Most stuff I read now is business stuff, not applicable in 10yrs, art or fiction is really a fraction of what I read anymore.  Its also about search-ability. like a pdf search as opposed to which book is it in, and then where in the book is it.


Oh regional Indian's picture

Some  /religio/communist scum beer-o-crat/scribe came up with this gag-making piece of programming:


"Work is Worship"


The rest is history. Or rather, from there on, rest was history.



Gully Foyle's picture

Oh regional Indian

"Work is Worship"

Not too far off. I've read about Zen monks who say no work no food.

People focus on the end result instead of the work at hand, the destination instead of the trip.

Jim Morrison said that orgasm was the death of sex.

And everyone knows idle hands do the devils work.

Maybe work isn't worship so much as meditation.

Oh regional Indian's picture

One of the best, most intense experiences of my life was watching a zen monk slice 30 stalks of celery.

That was not work. It was pure worship.


Gully Foyle's picture

Oh regional Indian

No. it was being there.

No worship involved just doing with a focused mind.

Your day should be spent doing the mundane with focus, being there.

People just don't get that.

Then again it is a whole different way of being, not thinking as many confuse the two.

Acet's picture

Yes - this is very insightful.

The human brain is capable of some wonderful things without the need of pseudo-religious or chemical crutches.

That said, if it makes it easier some to use the worship mumbo-jumbo as crutch to achieve focus and getting the mind purelly on the present, they might as well use it. Just beware that if you avoid the crutch and find in yourself the way to trigger that state at will, it will be far easier to use it whenever and wherever you need it.


centerline's picture

And appreciation.  So much lost today.  I admit it takes serious effort every day in this world to just maintain a particular altitude, let alone achieve escape velocity.

ArmchairRevolutionary's picture

Did you happen to be tripping on acid at the time?

post turtle saver's picture

"keine Arbeit, kein Essen"

Zen Monks, Nazi prison camp guards... same result.

DosZap's picture

and this is the damnation of the times of the is a barbaric civilization adamant on conquest, control, and exploitation....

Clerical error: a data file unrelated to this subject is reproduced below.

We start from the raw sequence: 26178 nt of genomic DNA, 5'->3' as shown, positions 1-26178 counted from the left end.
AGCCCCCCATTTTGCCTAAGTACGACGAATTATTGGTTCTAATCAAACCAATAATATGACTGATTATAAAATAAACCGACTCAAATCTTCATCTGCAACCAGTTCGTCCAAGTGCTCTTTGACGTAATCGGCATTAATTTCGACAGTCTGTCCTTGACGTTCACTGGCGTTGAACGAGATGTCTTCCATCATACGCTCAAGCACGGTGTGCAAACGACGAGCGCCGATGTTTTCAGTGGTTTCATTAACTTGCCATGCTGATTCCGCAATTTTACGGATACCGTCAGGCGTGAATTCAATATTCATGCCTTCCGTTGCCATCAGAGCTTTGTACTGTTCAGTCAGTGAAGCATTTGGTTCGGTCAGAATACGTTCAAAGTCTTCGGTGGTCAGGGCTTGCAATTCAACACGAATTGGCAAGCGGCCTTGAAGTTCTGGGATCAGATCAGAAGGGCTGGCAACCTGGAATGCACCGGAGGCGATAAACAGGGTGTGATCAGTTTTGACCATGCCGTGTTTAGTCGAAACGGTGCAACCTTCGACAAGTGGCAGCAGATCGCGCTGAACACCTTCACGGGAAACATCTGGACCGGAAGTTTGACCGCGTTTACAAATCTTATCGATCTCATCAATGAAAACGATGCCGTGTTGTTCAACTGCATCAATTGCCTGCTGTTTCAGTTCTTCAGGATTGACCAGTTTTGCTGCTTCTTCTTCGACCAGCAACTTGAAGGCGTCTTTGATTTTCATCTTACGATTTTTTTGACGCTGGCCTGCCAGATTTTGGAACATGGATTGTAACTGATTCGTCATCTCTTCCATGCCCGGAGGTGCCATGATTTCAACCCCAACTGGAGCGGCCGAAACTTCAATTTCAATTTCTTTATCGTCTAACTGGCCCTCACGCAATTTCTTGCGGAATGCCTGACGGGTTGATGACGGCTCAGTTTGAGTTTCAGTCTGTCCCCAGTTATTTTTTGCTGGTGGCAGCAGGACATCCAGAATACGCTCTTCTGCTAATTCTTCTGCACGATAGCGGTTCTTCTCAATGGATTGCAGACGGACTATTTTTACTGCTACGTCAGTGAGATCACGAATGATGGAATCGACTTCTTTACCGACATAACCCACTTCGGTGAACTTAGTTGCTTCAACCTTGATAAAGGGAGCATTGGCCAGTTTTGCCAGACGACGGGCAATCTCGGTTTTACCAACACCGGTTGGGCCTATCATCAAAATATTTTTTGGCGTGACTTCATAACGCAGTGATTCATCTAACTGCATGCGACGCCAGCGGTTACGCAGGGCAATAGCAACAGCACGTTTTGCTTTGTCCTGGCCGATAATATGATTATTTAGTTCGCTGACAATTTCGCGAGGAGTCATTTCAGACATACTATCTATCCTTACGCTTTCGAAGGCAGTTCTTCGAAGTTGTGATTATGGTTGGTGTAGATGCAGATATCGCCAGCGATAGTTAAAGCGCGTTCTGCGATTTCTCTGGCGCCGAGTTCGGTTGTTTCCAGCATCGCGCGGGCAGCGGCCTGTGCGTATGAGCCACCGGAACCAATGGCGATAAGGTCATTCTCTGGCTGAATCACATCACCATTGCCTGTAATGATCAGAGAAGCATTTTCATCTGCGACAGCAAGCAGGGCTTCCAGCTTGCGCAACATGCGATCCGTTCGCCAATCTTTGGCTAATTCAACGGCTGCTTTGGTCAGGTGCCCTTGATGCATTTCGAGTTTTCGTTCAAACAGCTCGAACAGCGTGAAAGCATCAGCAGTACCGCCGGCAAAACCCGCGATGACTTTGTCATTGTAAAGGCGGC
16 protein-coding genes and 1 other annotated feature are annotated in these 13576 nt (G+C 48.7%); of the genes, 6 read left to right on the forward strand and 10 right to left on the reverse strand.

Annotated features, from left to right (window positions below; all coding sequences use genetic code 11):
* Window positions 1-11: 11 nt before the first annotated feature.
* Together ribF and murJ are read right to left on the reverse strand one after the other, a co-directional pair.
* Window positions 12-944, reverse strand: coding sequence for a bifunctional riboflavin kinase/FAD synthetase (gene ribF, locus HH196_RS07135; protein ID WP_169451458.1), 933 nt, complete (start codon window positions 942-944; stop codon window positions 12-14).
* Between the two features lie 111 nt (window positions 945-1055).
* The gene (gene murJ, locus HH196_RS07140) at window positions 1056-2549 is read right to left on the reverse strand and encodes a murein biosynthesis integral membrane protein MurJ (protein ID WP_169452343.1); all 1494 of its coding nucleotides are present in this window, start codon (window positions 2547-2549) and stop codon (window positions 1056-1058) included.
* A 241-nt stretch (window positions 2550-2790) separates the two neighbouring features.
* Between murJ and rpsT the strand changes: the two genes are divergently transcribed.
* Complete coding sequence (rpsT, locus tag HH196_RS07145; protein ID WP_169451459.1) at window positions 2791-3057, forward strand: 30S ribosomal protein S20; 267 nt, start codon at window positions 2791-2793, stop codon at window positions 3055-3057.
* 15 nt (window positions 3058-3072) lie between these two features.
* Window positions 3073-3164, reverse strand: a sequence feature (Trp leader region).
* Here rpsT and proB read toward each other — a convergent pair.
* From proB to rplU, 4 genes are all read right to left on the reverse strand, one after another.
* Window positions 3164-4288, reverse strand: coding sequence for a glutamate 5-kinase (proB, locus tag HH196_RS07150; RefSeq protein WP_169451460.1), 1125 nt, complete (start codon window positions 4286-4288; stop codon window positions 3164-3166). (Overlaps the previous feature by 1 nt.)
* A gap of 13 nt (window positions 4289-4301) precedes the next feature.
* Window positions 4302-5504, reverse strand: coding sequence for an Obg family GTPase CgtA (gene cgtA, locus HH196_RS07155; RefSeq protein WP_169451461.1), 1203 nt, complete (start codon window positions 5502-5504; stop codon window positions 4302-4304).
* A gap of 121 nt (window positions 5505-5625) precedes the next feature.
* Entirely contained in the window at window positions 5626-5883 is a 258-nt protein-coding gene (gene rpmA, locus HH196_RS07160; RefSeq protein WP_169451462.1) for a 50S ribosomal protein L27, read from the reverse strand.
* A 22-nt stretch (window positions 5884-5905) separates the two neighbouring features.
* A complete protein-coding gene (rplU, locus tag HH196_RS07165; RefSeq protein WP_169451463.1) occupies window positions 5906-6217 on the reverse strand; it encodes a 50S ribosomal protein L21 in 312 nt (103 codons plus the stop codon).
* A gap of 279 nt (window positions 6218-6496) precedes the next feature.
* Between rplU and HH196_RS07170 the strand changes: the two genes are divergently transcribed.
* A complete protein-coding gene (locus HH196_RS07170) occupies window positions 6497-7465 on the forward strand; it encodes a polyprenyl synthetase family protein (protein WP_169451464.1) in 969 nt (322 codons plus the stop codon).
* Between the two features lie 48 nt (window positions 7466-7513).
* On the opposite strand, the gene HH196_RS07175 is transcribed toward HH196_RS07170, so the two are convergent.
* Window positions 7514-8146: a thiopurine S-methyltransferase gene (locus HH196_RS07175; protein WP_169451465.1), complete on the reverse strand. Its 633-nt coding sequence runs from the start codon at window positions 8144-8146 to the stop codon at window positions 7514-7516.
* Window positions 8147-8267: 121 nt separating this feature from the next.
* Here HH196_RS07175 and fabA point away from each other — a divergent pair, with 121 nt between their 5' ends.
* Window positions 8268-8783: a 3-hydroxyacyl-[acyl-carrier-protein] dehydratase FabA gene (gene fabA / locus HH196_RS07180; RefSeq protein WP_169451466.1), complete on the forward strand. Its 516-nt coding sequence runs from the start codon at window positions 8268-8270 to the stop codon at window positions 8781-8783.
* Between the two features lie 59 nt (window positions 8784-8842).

I call BS, especially from America's record of ALL.

To our detriment in almost every case.

I cannot name one country we colonized,or seized total control over after destroying in war.Just the opposite, we rebuilt the same shit better out of taxpayers pockets,and the majority turned on us after the fact.

America has always been demonized for our role,NAME one country who has given more as a people or country to the poor(and the not so poor).

Check the charitable giving records of us compared to any other everyone,some who did not even need it.


ArmchairRevolutionary's picture

I think that is quite incorrect. We have a pretty strong record of toppling governments and placing favorable dictators in power for the purpose of extracting wealth.

brettd's picture

So the Arabs just shipped us the oil for free?


merizobeach's picture

Thirty-year UST, almost the same.

MeBizarro's picture

You assume that all other countries remotely want the 'American' lifestyle and gov't or ridiculously assume that we haven't and don't continue to committ our share of atrocities while there.  There are many too many Americans though who share this deluded, warped, and moral revisionist history of American abroad the last century or so.

ChickenTikka's picture

Was this a joke? You're on the wrong forum dude.

AurorusBorealus's picture

He always does this... people took him seriously for a long time... now everyone finally is starting to realize that he is /sarc.

ChickenTikka's picture

Was this a joke? You're on the wrong forum dude.